Hmm, but what about some of the more difficult items? Like old manga. For me, the solution is to donate. Many local libraries accept book donations. Some schools or colleges also have book drop-offs where old books can be donated to children or educational programs (just make sure there’s no 18+ material when you donate to these :D)
You should also check out local charities. Some take everything from books, clothing, movies, and toys, including figures. Oh, speaking of toys, there are plenty of toy drives or places to donate plastic dolls, especially around the holidays.
And don’t forget Ebay or Amazon. There’s bound to be someone out there on the internet who wants what you have. Additionally, you can sell anime DVDs/Blu-rays to FYE, or sell games and consoles to GameStop (as long as they aren’t too archaic). Nintendo also has its own take back program, and Best Buy will take gaming consoles too.
If all else fails, there’s always garage sales or simply your stuff to a trusted friend. And if THAT fails, you should recycle old merchandise. PROPERLY.
Do NOT Throw Merch In The Trash
Going along with the previous section… DO NOT throw merchandise – no matter what it is – in the garbage. There’s always a way to give an old item life again. Don’t just toss things away, especially plastic or vinyl. They’ll just go to a landfill and sit there indefinitely, taking years to break down. According to scientists, it can literally take a couple hundred to one thousand years for certain plastics to decompose (LeBlanc, 2019).
And even without this, plastic is really bad for the environment, as I said earlier. Simply making plastic has negative effects. For example, creating PVC vinyl (which many figures are made of) “includes the extraction of crude oil from the ground, refining it, [and] the subsequent processing of [turning] that refined oil into PVC” (Usher, 2018). This method consumes a large amount of energy… and to make things worse, certain plastics give off emissions and greenhouse gases that contribute to global warming (Joyce, 2019).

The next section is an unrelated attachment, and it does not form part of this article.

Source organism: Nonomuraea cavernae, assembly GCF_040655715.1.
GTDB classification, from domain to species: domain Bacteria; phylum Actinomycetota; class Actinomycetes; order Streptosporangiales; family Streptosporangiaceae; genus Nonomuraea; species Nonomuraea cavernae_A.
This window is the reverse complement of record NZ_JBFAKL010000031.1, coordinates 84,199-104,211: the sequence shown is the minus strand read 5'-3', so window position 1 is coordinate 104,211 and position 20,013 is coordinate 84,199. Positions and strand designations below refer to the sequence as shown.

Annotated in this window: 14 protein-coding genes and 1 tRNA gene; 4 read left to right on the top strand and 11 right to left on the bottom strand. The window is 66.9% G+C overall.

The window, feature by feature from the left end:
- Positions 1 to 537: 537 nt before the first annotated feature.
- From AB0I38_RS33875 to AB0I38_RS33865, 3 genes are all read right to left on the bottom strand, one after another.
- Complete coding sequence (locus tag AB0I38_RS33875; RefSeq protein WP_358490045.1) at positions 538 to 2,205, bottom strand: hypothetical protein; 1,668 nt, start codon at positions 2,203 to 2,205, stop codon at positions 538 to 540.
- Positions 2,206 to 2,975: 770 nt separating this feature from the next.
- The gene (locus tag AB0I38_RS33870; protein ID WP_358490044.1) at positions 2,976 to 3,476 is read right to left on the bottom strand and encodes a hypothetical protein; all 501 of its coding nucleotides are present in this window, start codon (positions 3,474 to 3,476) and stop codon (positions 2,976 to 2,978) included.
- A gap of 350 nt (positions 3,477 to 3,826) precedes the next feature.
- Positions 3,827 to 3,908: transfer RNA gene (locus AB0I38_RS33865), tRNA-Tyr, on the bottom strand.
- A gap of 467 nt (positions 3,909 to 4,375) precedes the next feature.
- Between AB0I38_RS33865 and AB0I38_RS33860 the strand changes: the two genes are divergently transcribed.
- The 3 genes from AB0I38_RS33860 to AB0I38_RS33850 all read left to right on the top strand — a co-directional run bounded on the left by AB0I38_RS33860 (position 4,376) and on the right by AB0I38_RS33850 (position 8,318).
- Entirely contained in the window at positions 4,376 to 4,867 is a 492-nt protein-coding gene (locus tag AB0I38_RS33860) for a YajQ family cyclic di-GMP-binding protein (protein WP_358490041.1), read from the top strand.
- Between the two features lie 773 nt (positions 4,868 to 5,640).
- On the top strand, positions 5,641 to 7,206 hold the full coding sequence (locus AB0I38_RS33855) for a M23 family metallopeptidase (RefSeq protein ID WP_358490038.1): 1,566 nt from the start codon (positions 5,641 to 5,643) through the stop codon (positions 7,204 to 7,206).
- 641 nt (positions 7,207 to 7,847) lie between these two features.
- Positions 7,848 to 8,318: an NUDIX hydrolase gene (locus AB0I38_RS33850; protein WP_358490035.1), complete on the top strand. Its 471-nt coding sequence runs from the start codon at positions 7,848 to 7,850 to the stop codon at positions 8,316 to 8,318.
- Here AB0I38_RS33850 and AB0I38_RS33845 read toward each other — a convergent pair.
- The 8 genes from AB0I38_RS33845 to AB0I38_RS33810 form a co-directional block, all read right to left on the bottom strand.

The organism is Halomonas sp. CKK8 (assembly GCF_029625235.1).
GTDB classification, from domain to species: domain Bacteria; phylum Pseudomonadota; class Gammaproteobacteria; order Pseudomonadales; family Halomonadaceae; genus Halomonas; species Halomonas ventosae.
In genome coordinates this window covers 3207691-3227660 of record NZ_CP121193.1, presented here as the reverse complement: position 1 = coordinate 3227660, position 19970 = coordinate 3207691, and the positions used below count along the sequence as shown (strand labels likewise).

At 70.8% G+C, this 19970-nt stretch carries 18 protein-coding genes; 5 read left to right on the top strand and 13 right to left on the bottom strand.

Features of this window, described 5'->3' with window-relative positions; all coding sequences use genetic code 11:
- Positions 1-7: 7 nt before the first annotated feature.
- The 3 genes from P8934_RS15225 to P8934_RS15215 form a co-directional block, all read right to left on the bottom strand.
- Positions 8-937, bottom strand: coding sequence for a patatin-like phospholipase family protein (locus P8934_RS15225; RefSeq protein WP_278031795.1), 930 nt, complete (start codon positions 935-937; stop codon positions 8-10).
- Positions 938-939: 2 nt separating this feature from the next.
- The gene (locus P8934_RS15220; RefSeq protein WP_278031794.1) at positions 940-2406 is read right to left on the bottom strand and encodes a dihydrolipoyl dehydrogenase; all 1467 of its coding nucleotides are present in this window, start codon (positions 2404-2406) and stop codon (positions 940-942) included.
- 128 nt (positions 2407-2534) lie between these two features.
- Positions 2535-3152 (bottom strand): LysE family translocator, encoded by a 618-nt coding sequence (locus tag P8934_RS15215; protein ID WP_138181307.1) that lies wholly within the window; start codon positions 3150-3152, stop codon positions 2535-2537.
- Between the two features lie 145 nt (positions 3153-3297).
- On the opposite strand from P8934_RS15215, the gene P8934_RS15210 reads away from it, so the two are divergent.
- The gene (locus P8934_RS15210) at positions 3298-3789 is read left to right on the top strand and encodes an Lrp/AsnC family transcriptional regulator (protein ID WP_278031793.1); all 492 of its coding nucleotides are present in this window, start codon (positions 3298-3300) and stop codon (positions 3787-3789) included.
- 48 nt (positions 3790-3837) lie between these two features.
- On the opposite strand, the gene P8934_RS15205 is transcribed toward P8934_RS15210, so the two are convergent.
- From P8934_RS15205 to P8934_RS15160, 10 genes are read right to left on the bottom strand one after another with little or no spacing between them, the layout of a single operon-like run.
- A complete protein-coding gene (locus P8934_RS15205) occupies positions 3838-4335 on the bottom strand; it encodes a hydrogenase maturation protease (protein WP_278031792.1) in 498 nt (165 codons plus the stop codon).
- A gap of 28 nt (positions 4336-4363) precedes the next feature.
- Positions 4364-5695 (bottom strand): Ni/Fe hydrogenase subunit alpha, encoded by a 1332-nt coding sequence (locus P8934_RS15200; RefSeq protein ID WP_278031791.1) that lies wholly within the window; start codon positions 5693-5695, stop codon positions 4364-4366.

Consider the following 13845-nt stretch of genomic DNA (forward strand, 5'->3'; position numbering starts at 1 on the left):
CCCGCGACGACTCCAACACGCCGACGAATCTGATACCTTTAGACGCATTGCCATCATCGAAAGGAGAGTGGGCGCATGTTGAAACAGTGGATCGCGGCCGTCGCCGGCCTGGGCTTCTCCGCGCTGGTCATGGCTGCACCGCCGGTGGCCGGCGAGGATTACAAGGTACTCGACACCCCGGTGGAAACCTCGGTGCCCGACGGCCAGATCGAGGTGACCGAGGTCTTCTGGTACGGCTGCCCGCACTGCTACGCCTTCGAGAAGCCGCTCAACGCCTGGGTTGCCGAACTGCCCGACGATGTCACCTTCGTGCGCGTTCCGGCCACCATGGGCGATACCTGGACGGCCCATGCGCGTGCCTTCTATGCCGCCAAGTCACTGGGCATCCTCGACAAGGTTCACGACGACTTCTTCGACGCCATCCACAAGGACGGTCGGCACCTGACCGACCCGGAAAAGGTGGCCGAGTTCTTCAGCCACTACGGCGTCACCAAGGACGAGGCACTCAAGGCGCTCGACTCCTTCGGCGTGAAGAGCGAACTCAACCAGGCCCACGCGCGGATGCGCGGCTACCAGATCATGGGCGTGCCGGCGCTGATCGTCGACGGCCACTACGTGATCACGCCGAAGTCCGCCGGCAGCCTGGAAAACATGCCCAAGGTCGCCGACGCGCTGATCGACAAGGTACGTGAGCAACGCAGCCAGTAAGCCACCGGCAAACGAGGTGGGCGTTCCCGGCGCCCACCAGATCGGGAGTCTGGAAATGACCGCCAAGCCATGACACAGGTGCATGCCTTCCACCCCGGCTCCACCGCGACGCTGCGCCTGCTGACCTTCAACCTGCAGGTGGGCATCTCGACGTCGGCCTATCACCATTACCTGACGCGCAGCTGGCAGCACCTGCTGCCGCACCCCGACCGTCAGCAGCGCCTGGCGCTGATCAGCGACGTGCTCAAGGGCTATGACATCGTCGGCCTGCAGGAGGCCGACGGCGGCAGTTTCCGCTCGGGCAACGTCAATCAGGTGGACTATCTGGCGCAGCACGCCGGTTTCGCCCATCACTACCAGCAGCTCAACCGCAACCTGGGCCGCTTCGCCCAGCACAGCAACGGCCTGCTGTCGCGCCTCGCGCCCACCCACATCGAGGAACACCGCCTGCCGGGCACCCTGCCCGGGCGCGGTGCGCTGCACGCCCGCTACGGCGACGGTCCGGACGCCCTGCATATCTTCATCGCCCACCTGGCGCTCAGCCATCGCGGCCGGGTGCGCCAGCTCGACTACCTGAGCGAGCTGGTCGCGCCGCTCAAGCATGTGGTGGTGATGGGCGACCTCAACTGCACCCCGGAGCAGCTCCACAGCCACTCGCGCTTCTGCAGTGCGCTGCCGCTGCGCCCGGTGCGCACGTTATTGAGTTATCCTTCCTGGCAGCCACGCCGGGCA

…Why, my beautiful figures, why? ;~; But since I already own so many plastic products – and plastic production will continue indefinitely – it’s better to be responsible about it.
In other words, recycle vinyl and plastic, so it can be reused! So, even if it’s broken, please, please, please don’t throw away a figure. Or broken CDs, DVDs, Blu-rays, disc cases, games, consoles, or anything else made of plastic. And unfortunately, these products are not usually a part of curbside recycle pickup in the US. Even if you put them out with regular recycling, they’ll probably just get thrown in a landfill.
Instead, look for specialty recycling centers or ewaste programs. If you do some research, you can find recycling centers for discs, vinyl products, and much more.
I can’t say for sure where the material will end up – probably not geeky merchandise. But recycling your stuff is certainly better than nothing.
Be A Green Citizen At Cons
I love anime conventions. They are heaven on Earth. But sometimes I wonder – do they come at a price? Because at least in my experience, they’re a tree hugger’s worst nightmare. Many convention centers don’t have proper recycling equipment. I see so many water bottles in the trash ;_; There’s the potential for a lot of other waste as well. Plus, attendees and guests are traveling from all over, which means large quantities of gas and fuel are being used. The amount of environmental unfriendliness gives me anxiety sometimes.
But there a couple things con-goers can do lessen their environmental footprint. If you’re going with friends, carpool in one vehicle (preferably one that’s fuel efficient!). Or take public transportation, especially if you’re going by yourself.
Next, try to pack your own water or snacks if possible (I know some cons have tight security when it comes to food). Bring a reusable water bottle and pack snacks in reusable food containers. If you do end up with waste, please try to recycle it properly. I keep disposable bottles/containers/whatever in my bag until I find a proper recycle bin, even if it means carrying it around all day.
Speaking of bags, bring your own, whether it’s an ita bag, tote bag, or backpack. When you buy merchandise at cons, many times the vendor will give you a plastic bag. But, you guessed it, plastic bags are terrible for the environment. So, tell the vendor that you don’t need one and just place your purchase in your bag. If you run out of room because you bought too much (this has happened to me before), one plastic bag won’t hurt. Just try to consolidate your merch, so it will all fit and you won’t need more bags.
Hmm… what else? There is so much more we can do, whether we’re at a con or not. But the truth is no one is perfect. As I write this, my figures are above my head on a shelf, Pokemon Pez sitting next to me, and Pops are unblinkingly staring at me. Is this hypocritical? Yes, because I really do hate plastic. But unfortunately, we’ve backed ourselves into a corner, a cycle with no end in sight. Using plastic, fuel, and other nonrenewable resources has consequences, but such resources have also given us wonderful things, like video games, Blu-rays, and much more.